The Great Plains of India, point-wise, is explained through a map. Only important material for the competitive exam has been included.
Great Plains of India | Great Plains of North India
- This is the latest physical region that has been formed after the origin of the Himalayas.
- This vast plain has been formed due to the filling of the trough as a result of alluvial deposits brought by the Indus, Ganges, and Brahmaputra rivers.
- It is spread over an area of 7 lakh square kilometers which is about 2400 km long and 240 to 320 km wide. Most of it is in Uttar Pradesh, the remaining part is in the states of Punjab, Haryana, Bihar, West Bengal, and Assam.
- The depth of the deposited alluvium is found to be about 2000 m. The depth of the alluvium is highest near the Himalayas while the depth is less in the adjoining part of the peninsular plateau.
- According to Mr. Sweis, there was a tectonic trough at the place of this plain in the past, which was formed during the formation of the Himalayas.
- It is the world’s most alluvial deposited and fixed plain, its slope is very slow.
- Due to rich soil cover, adequate water availability, and favorable climate, it is a highly productive region of India from the point of view of agriculture, due to which is a densely populated region.
- The rivers flowing here form the world’s largest deltas at their mouths, such as the Sundarbans delta.
The vast plain of North India can be broadly divided into 3 sections
- Punjab Plain
- Ganga plain
- Brahmaputra plain
- The western part of the northern plain
- Formed by the Indus and its tributaries
- Most part in Pakistan
- The number of doabs is very high
- Widespread in the northern Indian states of Haryana, Delhi, Uttar Pradesh, Bihar, Jharkhand, and West Bengal.
- It extends between the Ghaggar and Teesta rivers.
- Especially in Assam
- Presence of river islands and sand barriers
- Majuli Island is the largest island in the world among these islands.
On the basis of morphological variation, the northern plain is divided into four parts.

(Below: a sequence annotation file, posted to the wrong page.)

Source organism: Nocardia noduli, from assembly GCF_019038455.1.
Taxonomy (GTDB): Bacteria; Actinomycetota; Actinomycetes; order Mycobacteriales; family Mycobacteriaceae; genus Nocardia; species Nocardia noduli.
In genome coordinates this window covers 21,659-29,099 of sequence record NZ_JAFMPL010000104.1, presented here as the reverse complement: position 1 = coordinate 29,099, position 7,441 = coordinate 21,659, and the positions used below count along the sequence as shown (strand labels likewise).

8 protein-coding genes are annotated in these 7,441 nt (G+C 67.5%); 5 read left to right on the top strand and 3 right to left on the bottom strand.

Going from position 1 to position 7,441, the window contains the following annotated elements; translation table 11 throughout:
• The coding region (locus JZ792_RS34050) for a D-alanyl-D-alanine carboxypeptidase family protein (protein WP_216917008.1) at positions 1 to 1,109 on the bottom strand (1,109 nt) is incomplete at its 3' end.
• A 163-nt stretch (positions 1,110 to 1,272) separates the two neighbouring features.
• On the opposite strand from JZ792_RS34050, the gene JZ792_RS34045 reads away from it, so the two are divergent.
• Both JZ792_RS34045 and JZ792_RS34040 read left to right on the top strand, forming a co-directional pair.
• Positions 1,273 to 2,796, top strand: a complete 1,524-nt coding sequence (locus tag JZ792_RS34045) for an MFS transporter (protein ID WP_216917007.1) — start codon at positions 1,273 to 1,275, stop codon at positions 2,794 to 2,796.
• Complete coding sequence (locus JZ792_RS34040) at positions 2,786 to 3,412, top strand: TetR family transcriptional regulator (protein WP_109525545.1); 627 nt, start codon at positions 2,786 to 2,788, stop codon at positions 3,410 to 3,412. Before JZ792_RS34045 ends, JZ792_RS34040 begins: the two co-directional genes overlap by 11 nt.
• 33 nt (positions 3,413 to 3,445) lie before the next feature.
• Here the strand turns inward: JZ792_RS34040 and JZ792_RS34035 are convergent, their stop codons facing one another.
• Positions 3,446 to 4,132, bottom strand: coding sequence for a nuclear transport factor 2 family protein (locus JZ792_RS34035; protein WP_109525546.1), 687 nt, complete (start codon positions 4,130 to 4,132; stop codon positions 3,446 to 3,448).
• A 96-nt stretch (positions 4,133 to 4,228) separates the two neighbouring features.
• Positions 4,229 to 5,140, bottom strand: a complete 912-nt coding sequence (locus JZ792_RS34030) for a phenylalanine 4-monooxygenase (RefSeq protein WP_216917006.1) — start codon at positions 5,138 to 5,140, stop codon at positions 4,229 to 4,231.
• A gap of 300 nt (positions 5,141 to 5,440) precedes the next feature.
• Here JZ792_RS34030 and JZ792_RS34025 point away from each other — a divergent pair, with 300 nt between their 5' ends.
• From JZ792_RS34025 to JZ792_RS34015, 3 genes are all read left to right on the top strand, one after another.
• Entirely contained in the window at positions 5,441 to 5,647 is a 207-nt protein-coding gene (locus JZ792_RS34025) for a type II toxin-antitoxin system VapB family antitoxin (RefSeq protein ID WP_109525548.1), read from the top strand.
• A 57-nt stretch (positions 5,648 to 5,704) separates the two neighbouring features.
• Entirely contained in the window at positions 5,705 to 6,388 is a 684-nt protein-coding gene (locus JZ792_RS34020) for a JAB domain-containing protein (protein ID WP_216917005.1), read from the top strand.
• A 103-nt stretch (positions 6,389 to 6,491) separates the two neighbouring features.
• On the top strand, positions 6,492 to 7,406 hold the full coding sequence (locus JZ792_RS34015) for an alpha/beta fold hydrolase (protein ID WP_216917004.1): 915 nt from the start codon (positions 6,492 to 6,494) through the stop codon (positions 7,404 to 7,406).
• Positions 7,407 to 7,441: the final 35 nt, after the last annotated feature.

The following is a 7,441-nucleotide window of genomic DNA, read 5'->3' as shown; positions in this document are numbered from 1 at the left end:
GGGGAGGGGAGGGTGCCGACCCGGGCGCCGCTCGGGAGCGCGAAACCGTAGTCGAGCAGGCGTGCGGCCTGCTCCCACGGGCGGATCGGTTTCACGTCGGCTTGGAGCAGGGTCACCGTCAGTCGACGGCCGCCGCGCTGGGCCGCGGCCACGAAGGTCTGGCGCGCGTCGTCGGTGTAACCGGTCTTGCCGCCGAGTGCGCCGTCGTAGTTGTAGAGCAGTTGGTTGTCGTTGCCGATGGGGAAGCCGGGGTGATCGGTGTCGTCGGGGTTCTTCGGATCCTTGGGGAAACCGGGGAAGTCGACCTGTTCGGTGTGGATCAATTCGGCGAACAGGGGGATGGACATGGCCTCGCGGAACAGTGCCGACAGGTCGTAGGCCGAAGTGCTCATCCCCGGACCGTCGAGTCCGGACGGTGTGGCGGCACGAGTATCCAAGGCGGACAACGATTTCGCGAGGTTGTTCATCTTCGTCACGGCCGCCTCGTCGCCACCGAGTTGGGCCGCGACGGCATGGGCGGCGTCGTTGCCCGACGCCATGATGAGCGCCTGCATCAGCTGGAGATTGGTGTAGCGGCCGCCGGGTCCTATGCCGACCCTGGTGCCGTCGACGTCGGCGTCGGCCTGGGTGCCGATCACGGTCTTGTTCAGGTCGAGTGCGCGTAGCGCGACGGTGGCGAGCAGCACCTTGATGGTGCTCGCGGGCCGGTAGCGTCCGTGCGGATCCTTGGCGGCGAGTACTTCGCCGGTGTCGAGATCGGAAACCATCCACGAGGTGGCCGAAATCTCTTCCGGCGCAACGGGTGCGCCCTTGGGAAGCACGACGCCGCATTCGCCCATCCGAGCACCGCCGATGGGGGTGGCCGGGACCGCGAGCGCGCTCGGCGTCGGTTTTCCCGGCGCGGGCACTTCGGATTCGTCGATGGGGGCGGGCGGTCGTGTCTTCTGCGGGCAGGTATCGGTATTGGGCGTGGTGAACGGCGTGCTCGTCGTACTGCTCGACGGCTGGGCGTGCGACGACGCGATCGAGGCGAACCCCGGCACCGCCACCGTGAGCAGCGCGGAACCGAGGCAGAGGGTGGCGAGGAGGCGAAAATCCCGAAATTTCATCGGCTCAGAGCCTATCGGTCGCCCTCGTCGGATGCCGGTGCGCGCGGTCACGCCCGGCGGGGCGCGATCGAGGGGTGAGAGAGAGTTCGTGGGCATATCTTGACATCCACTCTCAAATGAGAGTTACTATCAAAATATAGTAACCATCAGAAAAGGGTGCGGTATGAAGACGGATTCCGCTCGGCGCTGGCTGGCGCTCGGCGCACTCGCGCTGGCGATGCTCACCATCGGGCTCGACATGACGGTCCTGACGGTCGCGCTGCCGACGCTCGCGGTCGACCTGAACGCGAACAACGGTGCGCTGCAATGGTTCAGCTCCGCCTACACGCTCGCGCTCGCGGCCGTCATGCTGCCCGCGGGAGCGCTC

- The rivers, while descending from the mountains, deposit gutika in a wide strip of 8 to 16 km on the slopes of Shivalik.
- All rivers disappear in Bhabar
- This ground can also be called the Alluvial Fan of Shivalik.
- To the south of Babur, these rivers recede and form a moist and marshy area.
- Due to the moist and marshy area, due to the breeding of mosquitoes, the outbreak of malaria is high in this area.
- The largest part of the northern plain is made up of old alluvium.
- It is situated on top of the flood plains of rivers and exhibits an altar-like shape.
- Extension Punjab Haryana Rajasthan Western Uttar Pradesh.
- Selective deposits in the soil, are called pebbles in the local language.
- The new and young deposits of the flood plains are called Khadar.
- These are rebuilt almost annually so it is fertile.
- Expansion Uttar Pradesh, Bihar, West Bengal, and Assam.
Read also: Mountainous Region of India
Questions and Answers
Which is the largest plains in India?
The northern plain is the largest plain in India. It covers a 7 lakh square km. The plain, which is a heavily inhabited physiographic region, is approximately 2400 km long and 240 to 320 km wide.
How were the great Indian plains formed?
The great plains in India were created by the sedimentary deposits, or alluvium, that the rivers transported from the Himalayas through their erosion. India’s most recent geological block is the plains, which were developed during the Quaternary period of the Pleistocene and Holocene.
What is the importance of Great Plains of India?
These are crucial because of the region’s navigable rivers, flat terrain that is ideal for highways and railroads, and best-in-class irrigational infrastructure.
Which Indian states are plains?
The nation’s capital, New Delhi, as well as the major and politically crucial states of Uttar Pradesh, Madhya Pradesh, and Bihar are all located in this region. It is a sizable stretch of flat ground created by the Ganges River in the northern regions of contemporary India and the bordering Himalayan mountains.
Describe the Northern Great Plains of India
The interaction of the three main river systems, the Indus, the Ganga, and the Brahmaputra, as well as their tributaries, has created the northern plain. This plain covers 7 lakh square kilometers. The plain, which is a heavily inhabited physiographic region, is approximately 2400 km long and 240 to 320 km wide.
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